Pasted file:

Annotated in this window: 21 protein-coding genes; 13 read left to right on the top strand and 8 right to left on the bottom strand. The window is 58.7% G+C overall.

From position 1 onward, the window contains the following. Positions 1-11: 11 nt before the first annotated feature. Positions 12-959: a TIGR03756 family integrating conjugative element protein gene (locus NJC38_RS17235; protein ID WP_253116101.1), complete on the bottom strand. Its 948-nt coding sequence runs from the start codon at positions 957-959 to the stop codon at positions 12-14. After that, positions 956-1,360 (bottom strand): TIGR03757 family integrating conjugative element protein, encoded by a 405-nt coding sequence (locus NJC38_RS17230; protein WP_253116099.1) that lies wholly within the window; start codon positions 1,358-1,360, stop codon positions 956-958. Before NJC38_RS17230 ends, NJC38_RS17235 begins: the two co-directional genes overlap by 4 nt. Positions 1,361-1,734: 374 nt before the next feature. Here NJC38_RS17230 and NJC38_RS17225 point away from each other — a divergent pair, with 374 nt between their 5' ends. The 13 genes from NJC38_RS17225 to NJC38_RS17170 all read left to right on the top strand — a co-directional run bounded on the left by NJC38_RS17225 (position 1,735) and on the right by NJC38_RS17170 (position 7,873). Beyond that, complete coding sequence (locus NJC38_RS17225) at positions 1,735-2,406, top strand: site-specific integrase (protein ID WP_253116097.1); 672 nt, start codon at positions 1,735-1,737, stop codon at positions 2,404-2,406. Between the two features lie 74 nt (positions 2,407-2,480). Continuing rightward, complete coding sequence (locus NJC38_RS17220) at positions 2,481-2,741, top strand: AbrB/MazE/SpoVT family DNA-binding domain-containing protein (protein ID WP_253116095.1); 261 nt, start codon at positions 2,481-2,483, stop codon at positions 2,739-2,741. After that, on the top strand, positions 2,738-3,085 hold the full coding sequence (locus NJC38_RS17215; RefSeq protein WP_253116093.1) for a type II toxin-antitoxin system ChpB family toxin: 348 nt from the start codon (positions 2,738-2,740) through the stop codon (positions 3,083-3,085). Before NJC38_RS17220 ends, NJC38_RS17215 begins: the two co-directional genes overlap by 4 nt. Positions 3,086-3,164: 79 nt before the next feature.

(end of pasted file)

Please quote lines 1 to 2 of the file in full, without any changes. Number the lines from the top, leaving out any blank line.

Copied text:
Annotated in this window: 21 protein-coding genes; 13 read left to right on the top strand and 8 right to left on the bottom strand. The window is 58.7% G+C overall.

From position 1 onward, the window contains the following. Positions 1-11: 11 nt before the first annotated feature. Positions 12-959: a TIGR03756 family integrating conjugative element protein gene (locus NJC38_RS17235; protein ID WP_253116101.1), complete on the bottom strand. Its 948-nt coding sequence runs from the start codon at positions 957-959 to the stop codon at positions 12-14. After that, positions 956-1,360 (bottom strand): TIGR03757 family integrating conjugative element protein, encoded by a 405-nt coding sequence (locus NJC38_RS17230; protein WP_253116099.1) that lies wholly within the window; start codon positions 1,358-1,360, stop codon positions 956-958. Before NJC38_RS17230 ends, NJC38_RS17235 begins: the two co-directional genes overlap by 4 nt. Positions 1,361-1,734: 374 nt before the next feature. Here NJC38_RS17230 and NJC38_RS17225 point away from each other — a divergent pair, with 374 nt between their 5' ends. The 13 genes from NJC38_RS17225 to NJC38_RS17170 all read left to right on the top strand — a co-directional run bounded on the left by NJC38_RS17225 (position 1,735) and on the right by NJC38_RS17170 (position 7,873). Beyond that, complete coding sequence (locus NJC38_RS17225) at positions 1,735-2,406, top strand: site-specific integrase (protein ID WP_253116097.1); 672 nt, start codon at positions 1,735-1,737, stop codon at positions 2,404-2,406. Between the two features lie 74 nt (positions 2,407-2,480). Continuing rightward, complete coding sequence (locus NJC38_RS17220) at positions 2,481-2,741, top strand: AbrB/MazE/SpoVT family DNA-binding domain-containing protein (protein ID WP_253116095.1); 261 nt, start codon at positions 2,481-2,483, stop codon at positions 2,739-2,741. After that, on the top strand, positions 2,738-3,085 hold the full coding sequence (locus NJC38_RS17215; RefSeq protein WP_253116093.1) for a type II toxin-antitoxin system ChpB family toxin: 348 nt from the start codon (positions 2,738-2,740) through the stop codon (positions 3,083-3,085). Before NJC38_RS17220 ends, NJC38_RS17215 begins: the two co-directional genes overlap by 4 nt. Positions 3,086-3,164: 79 nt before the next feature.